Tips for Cooking Crock Pot Meals

Slow cooked Beef stew
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Cooking in a slow cooker can be a great way to time-shift your cooking prep, and is a cooking method that "takes care of itself" once it gets going. However, it's quite possible to make some bland, overcooked, or even downright mushy meals in a crock pot. Here are some tips for crock pot success.

What to Cook in a Crock Pot

Roasts: One way to think of a crock pot is as a small oven. This makes it good for things like pot roasts, roast chickens, and other dishes that cook in the oven in dry heat.

Soups and Stews: One way that slow cookers differs from ovens, though, is that they do not allow water to evaporate. This makes them great for soups and stews. The water from the meats and vegetables will come out in cooking, adding to the liquid.

Cooking in a crock pot is trickier for dishes that have a thick sauce, such as chicken cacciatore. The main issue is that vegetables (and, to a lesser extent, meats) are mostly water, so during the course of cooking an amazing amount of water will come out of the fresh ingredients, often creating a very thin sauce, and diluting the other ingredients. For this reason, when creating a dish with a thick sauce, try one or more of the following techniques to avoid a sauce that is too thin:

  • Cook the vegetables on the stovetop first to remove a lot of the moisture. Browning the meat also accomplishes this, although to a lesser extent.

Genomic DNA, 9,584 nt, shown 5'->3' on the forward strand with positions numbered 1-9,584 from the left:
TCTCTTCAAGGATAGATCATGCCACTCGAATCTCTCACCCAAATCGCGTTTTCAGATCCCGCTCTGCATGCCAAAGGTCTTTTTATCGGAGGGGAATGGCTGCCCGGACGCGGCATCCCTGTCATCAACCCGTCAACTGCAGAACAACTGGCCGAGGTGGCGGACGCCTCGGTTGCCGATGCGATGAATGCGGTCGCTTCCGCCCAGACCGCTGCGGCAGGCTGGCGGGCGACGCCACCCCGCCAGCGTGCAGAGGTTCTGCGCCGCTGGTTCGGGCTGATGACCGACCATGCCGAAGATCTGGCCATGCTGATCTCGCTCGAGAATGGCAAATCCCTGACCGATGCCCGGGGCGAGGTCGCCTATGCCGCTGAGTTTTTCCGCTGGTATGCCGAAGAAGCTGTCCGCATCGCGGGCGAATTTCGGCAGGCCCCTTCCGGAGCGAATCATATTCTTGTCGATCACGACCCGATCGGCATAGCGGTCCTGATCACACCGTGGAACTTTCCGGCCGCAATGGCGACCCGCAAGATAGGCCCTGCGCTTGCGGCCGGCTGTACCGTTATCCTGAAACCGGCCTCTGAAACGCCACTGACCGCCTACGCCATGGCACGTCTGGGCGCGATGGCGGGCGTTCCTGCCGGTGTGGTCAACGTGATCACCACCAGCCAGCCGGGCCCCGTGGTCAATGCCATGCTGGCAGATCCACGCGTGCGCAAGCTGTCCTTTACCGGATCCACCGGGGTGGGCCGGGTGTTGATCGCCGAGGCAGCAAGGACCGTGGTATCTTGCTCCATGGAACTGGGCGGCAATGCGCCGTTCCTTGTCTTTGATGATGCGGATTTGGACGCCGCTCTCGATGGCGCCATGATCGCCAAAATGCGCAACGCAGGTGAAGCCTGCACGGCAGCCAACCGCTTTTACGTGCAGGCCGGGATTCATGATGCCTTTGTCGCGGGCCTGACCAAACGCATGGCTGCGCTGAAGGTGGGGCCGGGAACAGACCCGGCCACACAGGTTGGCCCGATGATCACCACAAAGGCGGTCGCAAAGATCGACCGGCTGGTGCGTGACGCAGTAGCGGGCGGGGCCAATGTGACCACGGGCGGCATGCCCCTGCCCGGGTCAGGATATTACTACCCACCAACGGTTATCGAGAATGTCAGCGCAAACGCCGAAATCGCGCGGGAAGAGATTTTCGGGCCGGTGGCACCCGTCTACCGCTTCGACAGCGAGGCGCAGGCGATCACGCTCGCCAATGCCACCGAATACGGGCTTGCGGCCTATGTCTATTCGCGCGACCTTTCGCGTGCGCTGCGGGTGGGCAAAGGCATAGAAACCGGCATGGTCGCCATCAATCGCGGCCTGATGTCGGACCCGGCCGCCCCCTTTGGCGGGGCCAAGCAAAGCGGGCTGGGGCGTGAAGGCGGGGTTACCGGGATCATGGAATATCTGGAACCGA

• Add ingredients that thicken or take on water, such as tomato paste, dehydrated vegetables, TVP, or low-carb thickeners.
  • If adding a flavorful liquid such as wine or tomatoes packed in juice, cook on the stove to reduce the liquid before adding to the slow cooker

Crock Pot Tips

  • Choice of meat is important when using a slow cooker. Generally, cuts which tend to be tough (which are also less expensive and tastier) work well, because the long slow cooking breaks down the connective tissue that makes these cuts tough. Pork shoulder, beef brisket, and chuck roasts are examples of these cuts. When cooking poultry, whole birds or dark meats (legs, thighs) work best.
  • Be prepared to adjust the seasonings near the end of cooking; long cooking can dull some flavors and emphasize others. Herbs, in particular, are helped by an extra addition an hour or so before the end of cooking.
  • Don't lift the lid! Every time you do, heat is lost and you add time to the cooking process.
  • Don't put milk, cream, or sour cream in at the beginning of cooking, as it will separate with long heat.
  • If you want to brown the meat, it will add more flavor and reduce fat, but it isn't necessary. It will release more juice if you don't brown (which could be a good thing for soups, not so good for dishes with thicker sauces).
  • Frozen vegetables are already partially cooked. If you use them, defrost and add in the last hour or so of cooking to avoid overcooking.
  • Fresh vegetables cook a little more slowly than meat. If not pre-cooking vegetables, and there isn't much liquid in the recipe, put the vegetables under the meat.
  • Chop the vegetables and prepare the meat ahead of time (such as the night before) to make the final preparation quick. If you're using a large piece of meat that you want cut into bite-sized pieces, have the butcher do it and ask to have fat cut away at the same time. (In supermarkets, there is usually a bell to ring to summon the butcher.)